Dr. Tariq Banuri, distinguished members of the audience. It is my great pleasure to welcome you, especially Dr. Tariq Banuri, to this opening session of the conference on the existential challenge faced by Pakistan from climate change. I am thankful to Dr. Tariq Banuri for taking the trouble to travel to Karachi to join us this afternoon. As some of you would know, The Pakistan Institute of International Affairs is the oldest think tank in our country. It was established in 1947 and was formally inaugurated by Prime Minister Liaquat Ali Khan. In his augural speech, Mr. Liaquat Ali Khan recognised the need for an institution which should act as a bridge between policy makers and public opinion. For 72 years, our institution has fulfilled this purpose. We have given space to statesmen, scholars, diplomats, jurists and specialists in their fields from all over the world and have, on the other hand, provided a platform for informed debate on international politics and foreign policy challenges.
Our research output is disseminated through our publications and our quarterly journal, Pakistan Horizon, which has appeared without a break since 1948. It is the oldest scholarly journal in Pakistan. It is significant, perhaps, that we are holding this Conference in the sizzling heat outside ― and the electricity can go off at any minute. We have convened this Conference because climate change is considered to be the greatest threat to our planet in the 21st century. While some governments may have dragged their feet, the people have mobilised against it in many countries. Young people have gone on school strikes and taken to the streets to draw attention to the disastrous affects of climate change on the environment. We have all heard about the Swedish teenager, Greta Thunberg, whose activism has led her to address the highest forums on this issue ― the World Economic Forum, the European Parliament and the United Nations.
We have watched on television screens the demonstrations organised by Extinction Rebellion in the streets of London ― of which, I believe, Extinction Rebellion Pakistan is a partner. Many organisations in Pakistan have held events on climate change and we want to add our voice to their endeavours so that, in whatever limited way, the message is conveyed both to the government and the people. Climate change is a universal threat and concern but this Conference will focus on Pakistan which is considered as one of the countries most vulnerable to its effects. Pakistan faces water shortages, melting glaciers, droughts, floods, sea intrusions, heat waves, deforestation and displaced populations which pose great challenges to life in our rural and urban areas.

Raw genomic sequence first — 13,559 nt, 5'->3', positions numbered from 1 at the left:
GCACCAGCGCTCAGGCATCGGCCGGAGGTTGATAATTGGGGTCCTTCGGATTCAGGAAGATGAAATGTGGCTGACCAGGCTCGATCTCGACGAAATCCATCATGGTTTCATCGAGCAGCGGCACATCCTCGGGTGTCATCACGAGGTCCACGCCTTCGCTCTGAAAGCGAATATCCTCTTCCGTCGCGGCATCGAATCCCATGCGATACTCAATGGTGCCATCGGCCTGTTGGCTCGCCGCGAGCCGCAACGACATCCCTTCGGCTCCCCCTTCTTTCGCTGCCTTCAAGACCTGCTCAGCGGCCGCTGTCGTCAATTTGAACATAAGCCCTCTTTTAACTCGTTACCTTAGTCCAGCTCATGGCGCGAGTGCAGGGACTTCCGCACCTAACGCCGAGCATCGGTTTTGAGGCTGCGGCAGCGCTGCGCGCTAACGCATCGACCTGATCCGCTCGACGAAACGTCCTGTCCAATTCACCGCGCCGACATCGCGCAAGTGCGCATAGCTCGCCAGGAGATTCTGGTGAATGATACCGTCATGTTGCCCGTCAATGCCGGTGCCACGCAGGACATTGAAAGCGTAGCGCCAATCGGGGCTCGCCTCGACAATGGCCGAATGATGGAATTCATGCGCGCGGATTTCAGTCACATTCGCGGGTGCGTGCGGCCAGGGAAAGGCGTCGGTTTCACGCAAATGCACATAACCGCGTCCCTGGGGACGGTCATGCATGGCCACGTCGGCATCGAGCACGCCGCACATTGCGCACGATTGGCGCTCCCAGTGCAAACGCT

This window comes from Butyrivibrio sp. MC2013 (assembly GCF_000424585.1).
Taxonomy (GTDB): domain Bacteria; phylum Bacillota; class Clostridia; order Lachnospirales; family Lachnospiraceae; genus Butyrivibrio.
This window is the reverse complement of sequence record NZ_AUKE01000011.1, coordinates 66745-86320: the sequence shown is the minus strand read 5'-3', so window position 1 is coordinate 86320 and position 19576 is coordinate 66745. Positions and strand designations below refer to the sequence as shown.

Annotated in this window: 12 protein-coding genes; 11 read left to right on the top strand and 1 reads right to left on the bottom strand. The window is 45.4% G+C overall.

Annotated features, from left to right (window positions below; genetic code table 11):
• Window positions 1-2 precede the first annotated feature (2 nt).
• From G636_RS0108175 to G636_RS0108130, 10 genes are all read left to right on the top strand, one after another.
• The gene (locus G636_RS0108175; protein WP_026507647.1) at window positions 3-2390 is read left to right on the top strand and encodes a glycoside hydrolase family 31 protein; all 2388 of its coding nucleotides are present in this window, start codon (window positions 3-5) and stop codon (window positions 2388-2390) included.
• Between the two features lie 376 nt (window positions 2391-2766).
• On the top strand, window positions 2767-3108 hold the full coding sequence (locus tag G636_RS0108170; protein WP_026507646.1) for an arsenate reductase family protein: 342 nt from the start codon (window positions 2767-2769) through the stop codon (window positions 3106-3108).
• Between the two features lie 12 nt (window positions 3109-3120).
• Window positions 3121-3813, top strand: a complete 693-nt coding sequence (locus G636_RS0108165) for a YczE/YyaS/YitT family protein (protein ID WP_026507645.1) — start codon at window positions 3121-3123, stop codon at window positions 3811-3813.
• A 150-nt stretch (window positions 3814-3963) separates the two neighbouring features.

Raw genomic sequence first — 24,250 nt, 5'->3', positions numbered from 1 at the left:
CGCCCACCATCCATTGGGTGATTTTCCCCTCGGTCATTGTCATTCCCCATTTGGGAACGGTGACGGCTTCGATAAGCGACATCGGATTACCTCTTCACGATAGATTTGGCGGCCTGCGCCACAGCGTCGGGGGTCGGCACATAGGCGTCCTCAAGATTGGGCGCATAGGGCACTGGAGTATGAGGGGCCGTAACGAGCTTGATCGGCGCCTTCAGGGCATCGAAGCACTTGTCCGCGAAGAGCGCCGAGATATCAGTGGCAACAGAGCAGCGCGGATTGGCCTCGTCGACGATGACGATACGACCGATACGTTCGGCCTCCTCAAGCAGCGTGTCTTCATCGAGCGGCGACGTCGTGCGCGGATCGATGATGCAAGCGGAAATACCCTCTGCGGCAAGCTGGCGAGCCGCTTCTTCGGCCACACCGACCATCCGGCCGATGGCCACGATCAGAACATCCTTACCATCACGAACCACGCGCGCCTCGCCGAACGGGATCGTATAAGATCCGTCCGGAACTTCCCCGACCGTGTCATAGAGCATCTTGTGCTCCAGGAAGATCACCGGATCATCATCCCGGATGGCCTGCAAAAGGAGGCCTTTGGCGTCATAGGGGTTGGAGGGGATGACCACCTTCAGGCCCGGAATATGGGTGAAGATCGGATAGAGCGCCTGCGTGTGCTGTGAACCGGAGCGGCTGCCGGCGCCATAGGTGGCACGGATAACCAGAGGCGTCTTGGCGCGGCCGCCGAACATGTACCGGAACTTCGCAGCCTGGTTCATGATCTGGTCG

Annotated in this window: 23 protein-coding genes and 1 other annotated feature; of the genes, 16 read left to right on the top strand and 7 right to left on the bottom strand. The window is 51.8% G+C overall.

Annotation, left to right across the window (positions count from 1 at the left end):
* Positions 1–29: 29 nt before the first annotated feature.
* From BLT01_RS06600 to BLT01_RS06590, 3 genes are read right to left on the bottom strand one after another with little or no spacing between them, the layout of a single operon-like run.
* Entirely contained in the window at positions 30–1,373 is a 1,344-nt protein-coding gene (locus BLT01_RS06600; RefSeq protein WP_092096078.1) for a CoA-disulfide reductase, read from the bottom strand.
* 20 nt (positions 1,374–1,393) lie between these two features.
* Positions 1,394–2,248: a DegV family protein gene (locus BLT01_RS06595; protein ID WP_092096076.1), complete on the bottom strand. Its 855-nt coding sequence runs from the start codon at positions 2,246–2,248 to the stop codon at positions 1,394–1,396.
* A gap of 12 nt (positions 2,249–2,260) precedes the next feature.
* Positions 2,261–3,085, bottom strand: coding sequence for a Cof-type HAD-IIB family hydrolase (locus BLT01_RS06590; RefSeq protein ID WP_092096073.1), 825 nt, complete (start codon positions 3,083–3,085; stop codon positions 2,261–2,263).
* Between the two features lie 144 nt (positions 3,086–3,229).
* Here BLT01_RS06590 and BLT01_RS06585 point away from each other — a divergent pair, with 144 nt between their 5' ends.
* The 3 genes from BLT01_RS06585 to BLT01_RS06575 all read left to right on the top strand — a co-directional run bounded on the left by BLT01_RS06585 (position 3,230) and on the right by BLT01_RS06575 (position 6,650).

I am grateful to the specialists and professionals from Islamabad, Karachi and Boston who have joined us and will speak at the Conference. I have two concerns. My first concern is about women. Just as women are the major victims in zones of conflict and war, so women are the most effected by the impacts of climate change. Traditionally, they have been the procurers of water and gatherers of fuel. They are carers at home and sustainers of livelihoods, and their unique perspectives and experience must be integrated with all strategies in a national climate policy. My second concern is that, I hope, our deliberations here will not be elitist in nature and that in the conclusions of the Conference we can suggest strategies to take the message not only to citizens in general but also to grassroots communities, who must, after all, bear the brunt of climate change.
I can think of nobody better than Dr. Tariq Banuri to address the issue of the climate emergency in our country. Presently Chairman of the Higher Education Commission, he has been closely associated with policy and research on climate change. He was Professor of Economics at Utah University, formerly a civil servant in Pakistan, founder and first Executive Director of the Sustainable Development Policy Institute in Islamabad and Executive Director of the Global Impact Studies Centre in Islamabad from which some scholars will be speaking at the Conference. He has been associated with the highest forums on climate change at the international level, as Coordinating Lead Author on the Nobel Prize Winning Inter-governmental Panel on Climate Change and member of the UN Secretary General’s Advisory Group on Energy and Climate Change. He was also member of the Pakistan Environmental Protection Council.
It is with the greatest pleasure, therefore, that I invite Dr. Tariq Banuri to address us.
Full news reports on our conference are available here.